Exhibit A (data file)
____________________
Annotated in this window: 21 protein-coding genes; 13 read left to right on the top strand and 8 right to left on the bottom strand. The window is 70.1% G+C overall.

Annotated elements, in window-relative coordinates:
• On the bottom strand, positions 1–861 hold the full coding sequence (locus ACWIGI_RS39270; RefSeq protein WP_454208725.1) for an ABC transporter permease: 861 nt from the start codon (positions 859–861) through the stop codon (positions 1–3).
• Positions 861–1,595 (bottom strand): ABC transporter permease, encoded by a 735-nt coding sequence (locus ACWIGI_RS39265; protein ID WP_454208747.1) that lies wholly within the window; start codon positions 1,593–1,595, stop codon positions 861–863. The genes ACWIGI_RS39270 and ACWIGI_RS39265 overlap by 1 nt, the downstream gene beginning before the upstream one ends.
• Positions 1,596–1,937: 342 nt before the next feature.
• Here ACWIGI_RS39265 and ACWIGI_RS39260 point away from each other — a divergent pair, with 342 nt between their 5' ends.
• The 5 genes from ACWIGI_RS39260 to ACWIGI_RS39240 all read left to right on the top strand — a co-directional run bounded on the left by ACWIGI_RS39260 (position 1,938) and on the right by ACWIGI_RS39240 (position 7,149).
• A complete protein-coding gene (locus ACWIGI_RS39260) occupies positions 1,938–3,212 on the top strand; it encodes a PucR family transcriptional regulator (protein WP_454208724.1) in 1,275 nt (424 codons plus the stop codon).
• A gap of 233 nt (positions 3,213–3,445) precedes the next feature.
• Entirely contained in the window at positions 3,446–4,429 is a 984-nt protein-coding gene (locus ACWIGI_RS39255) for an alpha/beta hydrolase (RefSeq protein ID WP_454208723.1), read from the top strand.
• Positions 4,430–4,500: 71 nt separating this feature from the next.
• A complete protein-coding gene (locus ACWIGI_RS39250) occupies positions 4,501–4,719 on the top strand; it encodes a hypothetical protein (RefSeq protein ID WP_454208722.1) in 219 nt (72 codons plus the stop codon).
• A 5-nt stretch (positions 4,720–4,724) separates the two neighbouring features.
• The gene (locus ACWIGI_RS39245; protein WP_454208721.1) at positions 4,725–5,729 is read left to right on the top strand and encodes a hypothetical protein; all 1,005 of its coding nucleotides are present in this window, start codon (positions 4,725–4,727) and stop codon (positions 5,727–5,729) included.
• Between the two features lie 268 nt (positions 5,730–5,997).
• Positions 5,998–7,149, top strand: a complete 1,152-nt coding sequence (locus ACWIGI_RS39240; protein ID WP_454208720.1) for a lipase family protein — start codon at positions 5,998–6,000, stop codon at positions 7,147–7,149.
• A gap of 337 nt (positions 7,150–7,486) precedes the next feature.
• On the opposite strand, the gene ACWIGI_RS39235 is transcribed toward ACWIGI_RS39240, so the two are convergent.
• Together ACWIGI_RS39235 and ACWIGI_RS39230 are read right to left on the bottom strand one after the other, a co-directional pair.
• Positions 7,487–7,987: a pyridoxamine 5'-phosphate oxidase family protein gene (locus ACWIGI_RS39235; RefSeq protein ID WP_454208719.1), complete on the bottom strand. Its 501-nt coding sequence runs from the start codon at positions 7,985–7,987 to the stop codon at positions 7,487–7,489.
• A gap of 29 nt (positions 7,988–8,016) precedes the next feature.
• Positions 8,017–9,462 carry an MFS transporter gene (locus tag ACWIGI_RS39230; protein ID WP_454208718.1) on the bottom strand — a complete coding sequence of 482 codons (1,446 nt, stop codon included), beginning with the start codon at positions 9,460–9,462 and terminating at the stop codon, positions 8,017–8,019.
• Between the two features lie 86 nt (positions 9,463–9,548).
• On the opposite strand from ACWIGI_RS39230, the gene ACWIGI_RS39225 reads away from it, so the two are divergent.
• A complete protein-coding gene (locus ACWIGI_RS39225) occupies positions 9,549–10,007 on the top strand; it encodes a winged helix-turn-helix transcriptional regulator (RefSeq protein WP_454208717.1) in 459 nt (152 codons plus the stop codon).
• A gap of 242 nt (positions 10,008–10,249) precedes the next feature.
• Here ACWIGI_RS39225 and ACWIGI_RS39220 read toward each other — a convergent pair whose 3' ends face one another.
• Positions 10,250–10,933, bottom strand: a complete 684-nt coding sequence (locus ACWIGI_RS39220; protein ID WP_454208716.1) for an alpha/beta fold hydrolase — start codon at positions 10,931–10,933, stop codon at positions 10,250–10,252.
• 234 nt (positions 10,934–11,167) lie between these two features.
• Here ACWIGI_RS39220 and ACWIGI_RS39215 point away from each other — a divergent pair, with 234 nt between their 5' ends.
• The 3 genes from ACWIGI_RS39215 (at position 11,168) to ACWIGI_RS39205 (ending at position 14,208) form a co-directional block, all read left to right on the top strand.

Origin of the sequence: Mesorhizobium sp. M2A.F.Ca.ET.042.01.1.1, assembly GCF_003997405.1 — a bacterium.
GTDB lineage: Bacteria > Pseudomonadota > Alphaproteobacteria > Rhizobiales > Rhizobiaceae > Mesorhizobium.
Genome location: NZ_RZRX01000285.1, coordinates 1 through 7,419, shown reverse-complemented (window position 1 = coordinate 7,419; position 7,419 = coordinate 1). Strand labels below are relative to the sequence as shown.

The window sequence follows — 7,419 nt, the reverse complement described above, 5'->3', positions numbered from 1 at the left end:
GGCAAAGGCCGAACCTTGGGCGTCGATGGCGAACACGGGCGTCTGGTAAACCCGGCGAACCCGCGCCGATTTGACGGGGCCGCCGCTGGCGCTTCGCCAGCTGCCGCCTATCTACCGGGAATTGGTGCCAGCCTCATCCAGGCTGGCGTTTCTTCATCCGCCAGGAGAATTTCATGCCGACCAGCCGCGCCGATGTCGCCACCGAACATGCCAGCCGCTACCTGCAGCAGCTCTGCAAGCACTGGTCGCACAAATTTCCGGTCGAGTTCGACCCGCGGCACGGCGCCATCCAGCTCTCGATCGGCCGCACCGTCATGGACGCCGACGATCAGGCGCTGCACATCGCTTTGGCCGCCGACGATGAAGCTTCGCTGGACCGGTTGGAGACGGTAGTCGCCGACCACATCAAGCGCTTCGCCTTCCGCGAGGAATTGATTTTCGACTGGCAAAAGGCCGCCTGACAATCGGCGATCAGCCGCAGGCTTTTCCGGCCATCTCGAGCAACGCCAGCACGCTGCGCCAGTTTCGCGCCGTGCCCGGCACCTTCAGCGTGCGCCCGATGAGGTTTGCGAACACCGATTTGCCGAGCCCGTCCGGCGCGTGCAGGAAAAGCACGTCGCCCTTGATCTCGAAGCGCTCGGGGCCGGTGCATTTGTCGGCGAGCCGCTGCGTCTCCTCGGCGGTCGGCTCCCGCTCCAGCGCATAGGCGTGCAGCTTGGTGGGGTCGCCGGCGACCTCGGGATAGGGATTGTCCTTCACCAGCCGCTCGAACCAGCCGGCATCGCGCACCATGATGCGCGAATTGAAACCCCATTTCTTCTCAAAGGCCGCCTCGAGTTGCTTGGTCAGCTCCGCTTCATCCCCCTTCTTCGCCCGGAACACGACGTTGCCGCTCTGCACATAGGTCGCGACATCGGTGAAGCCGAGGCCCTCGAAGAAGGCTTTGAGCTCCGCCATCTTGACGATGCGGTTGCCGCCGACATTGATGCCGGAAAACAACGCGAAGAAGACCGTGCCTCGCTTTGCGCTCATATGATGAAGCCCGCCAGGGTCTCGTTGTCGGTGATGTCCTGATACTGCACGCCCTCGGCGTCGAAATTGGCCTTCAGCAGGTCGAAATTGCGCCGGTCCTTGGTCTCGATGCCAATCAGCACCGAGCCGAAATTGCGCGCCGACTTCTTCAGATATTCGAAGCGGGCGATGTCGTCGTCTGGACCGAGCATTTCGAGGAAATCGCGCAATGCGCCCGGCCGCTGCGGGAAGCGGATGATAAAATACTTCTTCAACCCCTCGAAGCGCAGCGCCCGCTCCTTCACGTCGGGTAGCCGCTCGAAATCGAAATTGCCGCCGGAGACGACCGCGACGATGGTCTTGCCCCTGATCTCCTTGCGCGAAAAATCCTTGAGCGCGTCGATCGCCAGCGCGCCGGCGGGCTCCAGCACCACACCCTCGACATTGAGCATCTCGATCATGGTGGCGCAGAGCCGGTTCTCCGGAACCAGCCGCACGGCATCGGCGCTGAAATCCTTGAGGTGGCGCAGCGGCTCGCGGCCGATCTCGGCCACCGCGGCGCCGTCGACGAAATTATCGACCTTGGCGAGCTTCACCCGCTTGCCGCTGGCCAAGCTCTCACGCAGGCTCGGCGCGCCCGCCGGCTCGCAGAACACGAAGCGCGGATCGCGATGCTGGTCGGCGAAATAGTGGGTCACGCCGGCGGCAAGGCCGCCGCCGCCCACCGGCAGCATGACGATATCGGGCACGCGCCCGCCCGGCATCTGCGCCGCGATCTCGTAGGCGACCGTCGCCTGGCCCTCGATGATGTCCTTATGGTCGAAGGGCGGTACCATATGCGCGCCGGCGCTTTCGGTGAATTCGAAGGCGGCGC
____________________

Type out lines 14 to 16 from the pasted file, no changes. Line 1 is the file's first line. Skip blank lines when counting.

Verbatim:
• The gene (locus ACWIGI_RS39245; protein WP_454208721.1) at positions 4,725–5,729 is read left to right on the top strand and encodes a hypothetical protein; all 1,005 of its coding nucleotides are present in this window, start codon (positions 4,725–4,727) and stop codon (positions 5,727–5,729) included.
• Between the two features lie 268 nt (positions 5,730–5,997).
• Positions 5,998–7,149, top strand: a complete 1,152-nt coding sequence (locus ACWIGI_RS39240; protein ID WP_454208720.1) for a lipase family protein — start codon at positions 5,998–6,000, stop codon at positions 7,147–7,149.